NASCAR official: Sanctioning body needs 'to work harder' to improve short track racing

A senior NASCAR official says that the sanctioning body needs “to work harder” to improve short track racing after this past weekend’s race at Martinsville Speedway.

Elton Sawyer, NASCAR senior vice president of competition, made the comments Tuesday on “The Morning Drive” on SiriusXM NASCAR Radio amid continued calls to fix what once was one of the best aspects of the sport.

While Sunday’s race at Martinsville Speedway provided an emotional high with Hendrick Motorsports finishing 1-2-3 on a day designated to honor its 40th anniversary celebration season, drivers often struggled to pass during the race.

“We’re not naive to this,” Sawyer said on SiriusXM NASCAR Radio. “We as NASCAR want our short track package to be better. We want that racing to be at the level that superspeedways and our intermediate racetracks are today.

“I promise you we are working as hard as we can with Goodyear and we need to work harder. That’s the bottom line. We need to work harder to come to a place, where as I said a couple of weeks ago, we need to figure out how to bottle up what we learned at Bristol and also what we learned the first 30 laps at Richmond last week on how that race unfolded.”

NASCAR’s short track racing has faced increased scrutiny since the Next Gen car debuted in 2022 after the racing at intermediate tracks — such as Texas Motor Speedway, site of Sunday’s Cup race — improved significantly.

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The Cup short track races have not seen a similar improvement for the most part. An exception was last month’s race at Bristol Motor Speedway. Excessive wear forced drivers to manage their tires in ways they had not had to do so in years at short tracks. How it happened, though, was unexpected. NASCAR and Goodyear seek to understand what led to greater tire wear at that track. A tire test at Bristol is scheduled for July.

The first 30 laps of last month’s Richmond race were on wet weather tires due to rain before the event. Those tires wore as the track dried, creating multiple lanes. Once the track was dry, teams went back to their regular tires and the racing reverted to a more single-file structure.

Having tire wear has become a key area for NASCAR to look at with the sanctioning body not willing to increase the horsepower, citing costs and potential interest from manufacturers. Without significant tire wear, drivers are not penalized for going as hard as they can.

“When you can go out on any track, especially short tracks, and you can run it at 10/10ths and the equipment will take it and the tire will take, then you’re taking all the skill set out away from the driver. I promise you, I promise our fans that we are working daily to continue to try to come up with a tire that will give us the short track racing that we’re all looking for.”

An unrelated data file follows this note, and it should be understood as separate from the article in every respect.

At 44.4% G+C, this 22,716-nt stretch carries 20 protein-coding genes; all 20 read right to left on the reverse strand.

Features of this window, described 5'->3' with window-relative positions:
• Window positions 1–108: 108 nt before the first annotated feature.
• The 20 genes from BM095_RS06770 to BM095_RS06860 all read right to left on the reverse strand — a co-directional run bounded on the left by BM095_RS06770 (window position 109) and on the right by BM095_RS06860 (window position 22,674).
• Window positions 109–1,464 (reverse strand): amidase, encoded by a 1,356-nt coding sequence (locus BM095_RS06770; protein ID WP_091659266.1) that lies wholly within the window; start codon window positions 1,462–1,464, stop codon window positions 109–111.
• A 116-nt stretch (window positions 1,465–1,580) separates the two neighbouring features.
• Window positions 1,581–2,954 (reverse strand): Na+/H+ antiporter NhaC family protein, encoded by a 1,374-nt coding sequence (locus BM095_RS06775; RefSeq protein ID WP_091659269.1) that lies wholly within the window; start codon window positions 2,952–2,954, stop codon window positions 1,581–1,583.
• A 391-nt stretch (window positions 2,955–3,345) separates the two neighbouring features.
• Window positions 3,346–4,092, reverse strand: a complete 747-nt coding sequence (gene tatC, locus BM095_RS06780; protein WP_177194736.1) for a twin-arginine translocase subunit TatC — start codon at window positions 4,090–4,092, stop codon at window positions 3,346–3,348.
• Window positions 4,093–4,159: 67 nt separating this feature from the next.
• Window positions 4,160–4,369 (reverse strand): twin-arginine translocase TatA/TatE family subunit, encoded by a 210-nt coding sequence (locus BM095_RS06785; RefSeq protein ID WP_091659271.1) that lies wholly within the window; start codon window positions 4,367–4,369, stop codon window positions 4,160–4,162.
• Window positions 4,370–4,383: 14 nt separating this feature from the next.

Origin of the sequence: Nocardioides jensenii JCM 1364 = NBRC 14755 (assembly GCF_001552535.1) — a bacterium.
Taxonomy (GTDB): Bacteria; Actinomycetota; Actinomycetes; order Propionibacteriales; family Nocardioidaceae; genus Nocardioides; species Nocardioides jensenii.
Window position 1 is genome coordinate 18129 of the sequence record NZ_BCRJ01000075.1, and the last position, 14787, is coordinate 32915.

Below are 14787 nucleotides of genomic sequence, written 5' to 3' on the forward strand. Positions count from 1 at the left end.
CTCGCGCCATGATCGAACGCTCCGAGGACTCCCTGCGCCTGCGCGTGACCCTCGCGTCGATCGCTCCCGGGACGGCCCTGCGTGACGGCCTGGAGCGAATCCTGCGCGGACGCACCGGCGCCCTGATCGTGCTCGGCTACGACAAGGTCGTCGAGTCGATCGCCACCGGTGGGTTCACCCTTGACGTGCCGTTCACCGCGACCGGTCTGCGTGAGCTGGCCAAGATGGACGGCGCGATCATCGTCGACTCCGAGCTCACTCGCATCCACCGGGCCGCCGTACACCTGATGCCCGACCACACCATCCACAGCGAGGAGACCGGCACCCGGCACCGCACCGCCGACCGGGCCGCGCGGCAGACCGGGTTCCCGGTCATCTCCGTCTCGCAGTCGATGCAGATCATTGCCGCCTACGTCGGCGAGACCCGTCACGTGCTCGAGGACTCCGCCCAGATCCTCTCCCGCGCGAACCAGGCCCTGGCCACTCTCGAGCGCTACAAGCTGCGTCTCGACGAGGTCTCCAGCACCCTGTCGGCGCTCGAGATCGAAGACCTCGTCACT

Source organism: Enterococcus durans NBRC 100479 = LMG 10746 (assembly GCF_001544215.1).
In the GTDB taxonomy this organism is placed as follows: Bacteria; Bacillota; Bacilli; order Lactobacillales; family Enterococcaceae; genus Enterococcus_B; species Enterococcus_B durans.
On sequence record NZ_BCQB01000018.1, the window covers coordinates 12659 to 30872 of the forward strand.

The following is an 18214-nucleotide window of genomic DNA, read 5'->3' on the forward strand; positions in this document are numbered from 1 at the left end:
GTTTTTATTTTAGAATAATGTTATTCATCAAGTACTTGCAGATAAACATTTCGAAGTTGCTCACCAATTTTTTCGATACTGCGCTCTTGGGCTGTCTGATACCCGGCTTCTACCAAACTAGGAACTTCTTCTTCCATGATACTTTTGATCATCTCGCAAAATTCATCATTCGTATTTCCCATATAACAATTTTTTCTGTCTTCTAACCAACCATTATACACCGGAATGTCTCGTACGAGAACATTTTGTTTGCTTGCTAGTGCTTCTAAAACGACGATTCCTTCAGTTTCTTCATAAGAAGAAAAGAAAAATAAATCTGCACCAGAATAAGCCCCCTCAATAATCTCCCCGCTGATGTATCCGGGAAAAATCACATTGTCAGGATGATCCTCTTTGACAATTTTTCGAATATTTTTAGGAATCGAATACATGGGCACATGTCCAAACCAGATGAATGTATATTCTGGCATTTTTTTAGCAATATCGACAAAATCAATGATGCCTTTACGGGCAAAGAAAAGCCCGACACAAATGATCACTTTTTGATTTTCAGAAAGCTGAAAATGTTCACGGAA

In last weekend’s race at Martinsville, Joey Logano ran the first 184 laps on the same set of left side tires and was able to lead despite the rest of the field having fresher left side tires than him.

Also noted in that race was that when Logano caught the back of the field, he ran several laps behind Austin Dillon, unable to lap Dillon, who was running 33rd.

“We couldn’t even pass Austin Dillon for 50 or 60 laps,” Denny Hamlin said this week on his Actions Detrimental podcast. “The last car on the racetrack we could not pass him at the end of stage two.”

Said Logano after last weekend’s race: “Once you lost the lead, nobody was going to pass anybody. The only car I saw passing was (teammate Ryan Blaney). That was pretty impressive. The rest of us just followed each other all day.”

While the 13 lead changes in last weekend’s Cup race were the most for a Martinsville event since the Next Gen car debuted in 2022, three lead changes took place in a six-lap span as Hamlin and Chase Elliott ran side-by-side.

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One driver who worked his way through the field was winner William Byron. He started 18th and led a race-high 88 laps but conceded afterward that “it was really hard to pass.”

With the difficulty to pass, it also means that it is more difficult for drivers to run close to each other and create the beating, banging — and crashing — previously seen at short tracks.

Cautions are down significantly at Martinsville in recent years.

In the five Martinsville races with the Next Gen car, the caution comes out an average of once every 82 laps.

That’s twice as long as it took for the caution flag to wave in the five Martinsville races before the Next Gen era. Those races averaged a caution every 41 laps.

Sawyer cautioned on SiriusXM NASCAR Radio that should NASCAR understand how to make the tire better at one short track, it might not carryover to all because the surface at those tracks are different.

“It’s not a one-tire fits all type solution, so we have to continue to work,” Sawyer said. “We’re not resting on anything that we did yesterday. Today, we’re going to be digging on this again and working on solutions and trying to get to a better place.”